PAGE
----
horse vs. mule: Burnel recognized value of seminal action

woman kissing donkey

In twelfth-century England, the donkey Burnel thought himself destined to become a bishop. Burnel had a traumatic childhood and low masculine self-esteem. Yet a donkey could offer more in love than could a man. Recognizing the value of seminal action, Burnel imagined himself being a bishop acting as a horse rather than as a mule.

A mule is the offspring of a male donkey and a female horse. A mule thus indicates a male donkey’s sexual broad-mindedness and vigor. Wrongly stereotyped as being stubborn, scientific testing suggests that mules are more flexible learners than are donkeys, horses, or dogs.[1] Male mules, however, are sterile. No matter how much erection labor a male mule performs for a female, the female will not get pregnant. Mules thus cannot become biological fathers.[2]

The donkey Burnel had no interest in becoming a spiritual father like a mule. In considering the role of bishop, Burnel pondered the two-horned bishop’s hat known as a mitre. In medieval Europe, an abbot could also wear a mitre. An abbot, however, lacked the sacramental capabilities of a bishop.[3] Burnel respected only fully capable fatherly horns:

No mitre nor its horns shall crown my head,
unless there’s present what accompanies it.
When all things else are lacking which belong,
what joy is there to hold the empty form?
Full bishop I shall be, for I don’t want
his honors as a mule, but as a horse.

The mule has genitalia, yet he
is always sterile and can’t reproduce.
So those who have no office, but the name,
have nothing but insignia to bear.
Forbid that I should rise and take such horns
as various ones have for themselves assumed.

I’d rather be content with both my ears
than have two horns like those appear on me.
In what they raise up, in that they’re closed off,
so mule and abbot in esteem are equal.
A lappet on an abbot’s head is worth
what testicles that hang from mules mean.
Those who in being bishops are curtailed
are made like abbots with emasculated mitres.

{ Mitra nec ascendet caput hoc neque cornua sumam,
si non affuerit quod solet inde sequi.
Cetera cum desint quae sunt comitantia mitrae,
quit juvat hac sterili conditione frui?
Plenus praesul ero, quia pontificalibus uti
nolo velut mulus, sed volo sicut equus.

Gignere cum nequeat, sua sic genitalia gestat
mulus et est sterilis tempus in omne suum.
Cum rem non habeant, sua sic insignia portant
hi qui nomen habent officioque carent.
Absit ut ascendam vel talia cornua sumam,
qualia sumpserunt ille vel ille sibi.

Auribus esse meis contentus malo duabus,
quam duo sic nasci cornua posse mihi.
In quibus excellunt quoniam patiuntur eclipsim
mulus et abbates sunt in honore pares.
Abbatis tantum capiti valet infula quantum
testiculos mulo pendere quisque velit.
Qui ne pontifices fiant sunt apocopati,
ut sint abbates syncopa mitra facit. }[4]

Horns have long been symbols of strength, virility, and cuckolding. Burnel regarded a mitre’s horns, like masculine genitalia, as beautiful and full of grace as they are, to be efficacious signs when linked to seminal action.

In medieval Europe, women and men of religious orders engaged in seminal action. According to Burnel, the secular canons thrust themselves into advocating a double duty of seminal action:

So this they strongly teach should be
observed by all through all posterity:
that as the ancient law provides, no one
should lack one girl, but each might have his two.
They love the world and grasp its fading flower,
and keep it watered lest it droop and die.

{ Illud praecipue tamen instituere tenendum
omnibus in tota posteritate sua:
lex vetus ut suasit, ne quilibet absque sua sit,
et quod quisque suas possit habere duas.
Hi sunt qui mundum cum flore cadente tenentes,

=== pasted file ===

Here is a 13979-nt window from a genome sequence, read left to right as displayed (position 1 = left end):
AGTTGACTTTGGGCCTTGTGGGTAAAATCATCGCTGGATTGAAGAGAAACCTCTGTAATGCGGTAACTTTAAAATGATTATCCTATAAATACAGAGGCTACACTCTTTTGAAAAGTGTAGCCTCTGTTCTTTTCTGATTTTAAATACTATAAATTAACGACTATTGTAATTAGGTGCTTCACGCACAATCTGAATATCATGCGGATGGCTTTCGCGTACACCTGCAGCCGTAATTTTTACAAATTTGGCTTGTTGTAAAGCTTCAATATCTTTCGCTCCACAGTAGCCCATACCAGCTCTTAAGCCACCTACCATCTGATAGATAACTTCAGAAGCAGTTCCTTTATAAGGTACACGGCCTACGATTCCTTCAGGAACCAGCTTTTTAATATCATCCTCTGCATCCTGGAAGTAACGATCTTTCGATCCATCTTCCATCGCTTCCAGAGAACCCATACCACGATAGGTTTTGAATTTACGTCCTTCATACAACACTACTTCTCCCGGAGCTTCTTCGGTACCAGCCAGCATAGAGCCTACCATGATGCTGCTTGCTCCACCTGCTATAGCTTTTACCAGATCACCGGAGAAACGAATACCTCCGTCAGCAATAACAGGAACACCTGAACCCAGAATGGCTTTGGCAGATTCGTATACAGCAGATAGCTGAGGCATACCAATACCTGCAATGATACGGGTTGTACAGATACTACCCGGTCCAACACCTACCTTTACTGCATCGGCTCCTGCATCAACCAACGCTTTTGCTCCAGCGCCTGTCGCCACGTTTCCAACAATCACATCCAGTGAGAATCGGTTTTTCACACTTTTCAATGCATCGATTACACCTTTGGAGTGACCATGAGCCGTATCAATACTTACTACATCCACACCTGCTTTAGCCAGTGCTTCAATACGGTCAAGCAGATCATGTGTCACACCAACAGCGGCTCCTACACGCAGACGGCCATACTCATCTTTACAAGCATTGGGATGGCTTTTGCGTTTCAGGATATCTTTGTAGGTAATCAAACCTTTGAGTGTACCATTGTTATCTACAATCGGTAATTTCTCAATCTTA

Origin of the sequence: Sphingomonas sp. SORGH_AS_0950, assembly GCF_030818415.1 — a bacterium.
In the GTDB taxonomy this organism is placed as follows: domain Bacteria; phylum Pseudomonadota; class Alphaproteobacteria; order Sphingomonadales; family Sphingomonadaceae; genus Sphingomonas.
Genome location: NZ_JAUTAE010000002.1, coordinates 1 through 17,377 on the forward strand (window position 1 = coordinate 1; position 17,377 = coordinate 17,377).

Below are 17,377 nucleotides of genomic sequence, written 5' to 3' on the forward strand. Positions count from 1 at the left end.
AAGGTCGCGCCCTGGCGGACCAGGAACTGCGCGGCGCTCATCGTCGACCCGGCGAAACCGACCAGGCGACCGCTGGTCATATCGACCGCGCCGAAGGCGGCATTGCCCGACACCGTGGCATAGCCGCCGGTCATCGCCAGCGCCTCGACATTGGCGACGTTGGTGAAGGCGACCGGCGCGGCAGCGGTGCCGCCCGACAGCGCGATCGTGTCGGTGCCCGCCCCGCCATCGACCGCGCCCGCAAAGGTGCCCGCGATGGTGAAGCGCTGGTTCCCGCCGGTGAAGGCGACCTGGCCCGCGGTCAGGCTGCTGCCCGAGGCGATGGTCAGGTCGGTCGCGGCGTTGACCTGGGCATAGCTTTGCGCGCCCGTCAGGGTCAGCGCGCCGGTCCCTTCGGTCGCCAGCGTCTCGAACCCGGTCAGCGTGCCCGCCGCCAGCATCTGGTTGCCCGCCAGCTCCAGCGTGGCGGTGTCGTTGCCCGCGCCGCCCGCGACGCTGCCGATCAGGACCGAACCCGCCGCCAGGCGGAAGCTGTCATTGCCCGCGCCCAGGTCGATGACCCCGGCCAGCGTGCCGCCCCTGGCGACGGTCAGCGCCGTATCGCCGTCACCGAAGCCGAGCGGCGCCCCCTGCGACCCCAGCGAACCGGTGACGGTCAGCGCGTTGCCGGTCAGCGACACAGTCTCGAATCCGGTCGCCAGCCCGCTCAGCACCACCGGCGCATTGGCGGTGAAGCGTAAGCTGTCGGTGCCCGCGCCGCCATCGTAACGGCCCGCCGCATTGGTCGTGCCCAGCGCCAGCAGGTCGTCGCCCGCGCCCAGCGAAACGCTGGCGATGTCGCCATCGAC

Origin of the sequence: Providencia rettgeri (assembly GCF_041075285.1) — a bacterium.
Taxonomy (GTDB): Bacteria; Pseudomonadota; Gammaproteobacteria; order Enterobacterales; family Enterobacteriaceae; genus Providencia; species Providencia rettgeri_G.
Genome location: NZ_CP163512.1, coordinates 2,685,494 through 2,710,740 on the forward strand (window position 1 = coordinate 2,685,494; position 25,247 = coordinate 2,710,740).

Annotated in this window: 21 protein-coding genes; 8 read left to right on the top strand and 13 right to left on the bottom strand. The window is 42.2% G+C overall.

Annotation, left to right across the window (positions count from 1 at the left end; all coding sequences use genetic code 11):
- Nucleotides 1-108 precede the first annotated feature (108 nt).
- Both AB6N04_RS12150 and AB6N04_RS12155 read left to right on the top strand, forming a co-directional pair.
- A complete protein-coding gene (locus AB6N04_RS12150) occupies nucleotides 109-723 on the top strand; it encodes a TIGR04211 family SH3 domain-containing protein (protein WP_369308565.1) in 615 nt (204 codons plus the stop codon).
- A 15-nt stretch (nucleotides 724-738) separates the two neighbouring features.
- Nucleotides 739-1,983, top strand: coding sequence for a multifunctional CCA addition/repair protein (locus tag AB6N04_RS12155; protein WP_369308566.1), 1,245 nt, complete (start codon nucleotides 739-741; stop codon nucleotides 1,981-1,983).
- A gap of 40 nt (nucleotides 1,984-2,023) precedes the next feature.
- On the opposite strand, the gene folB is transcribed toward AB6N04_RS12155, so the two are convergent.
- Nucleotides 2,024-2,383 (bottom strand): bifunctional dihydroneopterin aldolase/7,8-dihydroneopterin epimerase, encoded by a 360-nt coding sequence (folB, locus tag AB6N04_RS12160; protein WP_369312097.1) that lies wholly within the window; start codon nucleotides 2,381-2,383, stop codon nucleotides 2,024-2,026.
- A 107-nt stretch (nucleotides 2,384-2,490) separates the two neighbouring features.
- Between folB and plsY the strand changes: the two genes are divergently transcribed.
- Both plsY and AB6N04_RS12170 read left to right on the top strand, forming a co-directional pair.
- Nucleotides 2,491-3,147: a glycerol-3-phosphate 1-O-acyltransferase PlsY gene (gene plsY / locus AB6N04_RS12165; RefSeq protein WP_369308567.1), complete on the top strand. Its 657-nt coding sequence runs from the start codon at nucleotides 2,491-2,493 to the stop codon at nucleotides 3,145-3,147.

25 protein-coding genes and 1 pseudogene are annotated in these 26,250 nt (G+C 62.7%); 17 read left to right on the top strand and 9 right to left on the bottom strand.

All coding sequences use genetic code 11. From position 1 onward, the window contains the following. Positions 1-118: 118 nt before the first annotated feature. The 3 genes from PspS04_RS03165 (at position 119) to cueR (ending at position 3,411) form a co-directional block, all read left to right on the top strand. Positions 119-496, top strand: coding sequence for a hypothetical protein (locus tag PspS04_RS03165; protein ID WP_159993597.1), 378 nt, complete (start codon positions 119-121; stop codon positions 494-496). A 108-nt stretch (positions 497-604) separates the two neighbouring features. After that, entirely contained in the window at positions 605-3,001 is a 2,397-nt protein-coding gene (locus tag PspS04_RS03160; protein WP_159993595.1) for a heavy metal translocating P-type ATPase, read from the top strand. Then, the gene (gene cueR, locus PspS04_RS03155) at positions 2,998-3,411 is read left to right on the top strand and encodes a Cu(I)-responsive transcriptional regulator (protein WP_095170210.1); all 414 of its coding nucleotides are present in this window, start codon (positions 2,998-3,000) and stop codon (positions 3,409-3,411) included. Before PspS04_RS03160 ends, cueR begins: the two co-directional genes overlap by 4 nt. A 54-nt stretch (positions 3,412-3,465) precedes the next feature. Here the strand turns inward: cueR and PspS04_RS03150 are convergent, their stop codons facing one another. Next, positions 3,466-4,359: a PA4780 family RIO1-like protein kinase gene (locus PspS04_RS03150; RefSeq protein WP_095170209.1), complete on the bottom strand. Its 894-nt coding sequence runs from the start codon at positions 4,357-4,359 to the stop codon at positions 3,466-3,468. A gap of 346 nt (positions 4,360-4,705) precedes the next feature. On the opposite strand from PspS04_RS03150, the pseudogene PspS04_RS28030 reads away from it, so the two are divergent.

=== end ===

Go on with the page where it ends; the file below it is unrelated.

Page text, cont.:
ne cito marcescat, saepe rigare student. }

The secular canons’ self-emptying love had effects on nuns, particularly abbesses, the shepherds of their convents:

Some bear no children, others do; and yet
they hide it all beneath the virgin’s name.
She who is given the honor of a pastor’s rod,
that one gives birth better and more abundantly.
Scarce one of them is found who can’t conceive
till age denies them this ability.

{ Harum sunt quaedam steriles, quaedam parientes,
virgineoque tamen nomine cuncta tegunt.
Quae pastoralis baculi donatur honore,
illa quidem melius fertiliusque parit.
Vix etiam quaevis sterilis reperitur in illis,
donec eis aetas talia posse negat. }

Under gynocentrism, signs of men’s seminal action are obscured with specious claims of virginity. Be not deceived. Women conceive almost always in conjunction with men’s seminal action.

With strong reason that would have warmed the loins of the Talavera clergy, Burnel sought to establish, for himself and others, a new religious order. Burnel’s new religious order would embrace and celebrate efficacious signs of the masculine grace that perpetuates life:

Surviving orders, apart from all delight,
a woman as my mate in lasting bond.
This order was the first, begun in Paradise,
established by the Lord, and by him blessed.
We would that this be kept forevermore
to which belonged my mother and my sire,
in which my entire race has always been,
and if it fail, the human race will end.

{ Ordine de reliquo placet ut persona secunda
foedere perpetuo sit mihi juncta comes.
Hic fuit ordo prior et conditus in Paradiso,
hunc Deus instituit et benedixit ei.
Hunc in perpetuum decrevimus esse tenendum,
cujus erat genitor cum genetrice mea,
et genus omne meum semper fuit ordinis hujus,
quo genus humanum deficiente cadet. }[5]

Burnel the donkey never become a bishop. The religious order of Burnel was never officially instituted. We call him a foolish donkey, dumber than a dumb ox, yet the soundness of his doctrine continues to resound in banging and bellowing throughout the entire world.[6]

Even in our sterile, mulish times, courageous laymen continue to engage in seminal action. Their efficacious masculinity is essential for the eternal life of humanity. It deserves to be celebrated.

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[1] Osthaus (2013). Brighteyes, a horse owner in Georgia, explained:

mules are only stubborn because they are smart. Mules know that running into or away from everything isn’t going to work as well as thinking it through. Many people will tell you “Trust your mule.” Mules are sometimes smarter than people and are highly sensible.